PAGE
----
As a neophyte asset publisher, however, Awesome Technologies had a lot to learn about users and use cases. “One of our biggest challenges has been understanding user workflow for tools and how developers use and combine different systems. A surprise for us was that they never seem to use it as we imagined when we started development.”
And another thing he did not expect was how many developers out there work with large world projects with hundreds if not thousands of terrains streaming in as players move around. So, due to the multitude of different workflows and use cases, one of Johansen’s big challenges has been to develop and support a flexible toolkit that can work well in any kind of workflow, letting users enable just the parts they need for their project.
A further challenge for him was low-level access in Unity itself. “Earlier, the game engine was more like a black box and many times we wanted to have better control on the API level. Happily, things are looking much better now with the Package Manager and more code moving to C#. It’s easier now for us to see what’s going on ‘under the hood’ and to extend our modules.”
Not always an uphill battle
As Johansen hoped when he started using Unity, the passionate user community was quite helpful. “Their feedback from the beta to official release was great. There have been many friendly developers of all experience levels giving invaluable comments, info and advice. We really appreciate it.”
And so far, Vegetation Studio is being used in everything from indie games to large simulations by a wide range of studios. While the majority of games filling their landscapes with Awesome’s procedural vegetation are still in development, some games will be entering early access and release soon.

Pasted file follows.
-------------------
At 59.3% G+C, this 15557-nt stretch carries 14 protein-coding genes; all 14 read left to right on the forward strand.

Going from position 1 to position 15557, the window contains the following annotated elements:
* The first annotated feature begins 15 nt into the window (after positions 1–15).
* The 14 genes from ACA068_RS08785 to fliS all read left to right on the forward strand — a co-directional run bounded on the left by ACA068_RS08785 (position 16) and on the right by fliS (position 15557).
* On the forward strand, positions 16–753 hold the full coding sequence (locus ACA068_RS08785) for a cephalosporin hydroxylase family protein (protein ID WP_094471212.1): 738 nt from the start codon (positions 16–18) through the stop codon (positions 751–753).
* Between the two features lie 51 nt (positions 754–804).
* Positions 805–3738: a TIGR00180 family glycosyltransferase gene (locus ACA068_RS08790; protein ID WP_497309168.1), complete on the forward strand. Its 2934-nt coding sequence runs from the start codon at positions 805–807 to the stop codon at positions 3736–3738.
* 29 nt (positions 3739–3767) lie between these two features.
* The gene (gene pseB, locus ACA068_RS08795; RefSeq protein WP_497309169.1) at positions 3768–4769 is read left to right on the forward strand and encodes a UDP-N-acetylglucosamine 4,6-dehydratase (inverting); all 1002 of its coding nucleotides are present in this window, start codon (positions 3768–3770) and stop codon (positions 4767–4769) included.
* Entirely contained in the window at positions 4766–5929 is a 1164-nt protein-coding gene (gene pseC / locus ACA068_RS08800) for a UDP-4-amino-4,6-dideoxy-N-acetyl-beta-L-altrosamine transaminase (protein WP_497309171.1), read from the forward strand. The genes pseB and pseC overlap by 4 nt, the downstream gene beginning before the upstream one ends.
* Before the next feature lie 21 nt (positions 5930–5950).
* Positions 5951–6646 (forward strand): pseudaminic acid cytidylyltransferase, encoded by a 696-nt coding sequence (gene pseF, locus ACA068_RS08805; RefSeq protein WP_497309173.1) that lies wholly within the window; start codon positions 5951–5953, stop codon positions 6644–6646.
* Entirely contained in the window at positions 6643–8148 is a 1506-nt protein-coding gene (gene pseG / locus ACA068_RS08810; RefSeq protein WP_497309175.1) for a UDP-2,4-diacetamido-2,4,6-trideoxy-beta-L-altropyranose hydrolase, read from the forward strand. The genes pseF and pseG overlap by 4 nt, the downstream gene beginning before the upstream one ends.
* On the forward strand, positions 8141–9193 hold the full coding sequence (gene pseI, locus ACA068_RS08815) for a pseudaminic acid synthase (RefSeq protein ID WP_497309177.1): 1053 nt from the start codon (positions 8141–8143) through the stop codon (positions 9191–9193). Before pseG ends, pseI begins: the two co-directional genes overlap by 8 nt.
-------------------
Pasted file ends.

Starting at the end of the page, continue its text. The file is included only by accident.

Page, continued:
Regarding the Asset Store, Johansen appreciates the help and feedback he’s received, which allowed the burgeoning publisher “to reach a much larger market than they could with direct sales.”
Vegetation is a growth industry
As well as supporting and adding features to the base asset, which takes up approximately 20% of his time, Johansen has many vegetation-related projects on the go, including a terrain-shadow system and Vegetation Studio Professional, which is available in beta for current users of the asset.
With the introduction of Unity’s C# Job System and Burst Compiler, Johansen saw the possibilities for run-time procedural vegetation. Consequently, for their upcoming Pro version, Awesome completely rewrote Vegetation Studio from the core up using the C# Job System to multi-thread vegetation instance-generation and preparation for rendering.
Later this year, in another blog post, Awesome will be sharing their experience adapting Vegetation Studio for the C# Job System and Burst Compiler.
Running through the biomes
Finally, in terms of new features, Johansen and crew at Awesome are also adding mesh terrain support and biomes (i.e., distinct regions/environments like deserts, grasslands, rainforests and tundra).
“This will let developers create multiple rulesets for both vegetation and terrain splat-maps, and apply them on user-defined areas. That will make it easy to create, for example, an oasis in a desert or a green forest at the base of a snow-covered mountain. Users will be able to combine and blend between many environments across multiple terrains and meshes.”
With fine-tuned controls in assets like this, the grass is always greener . . . exactly where you want it to be.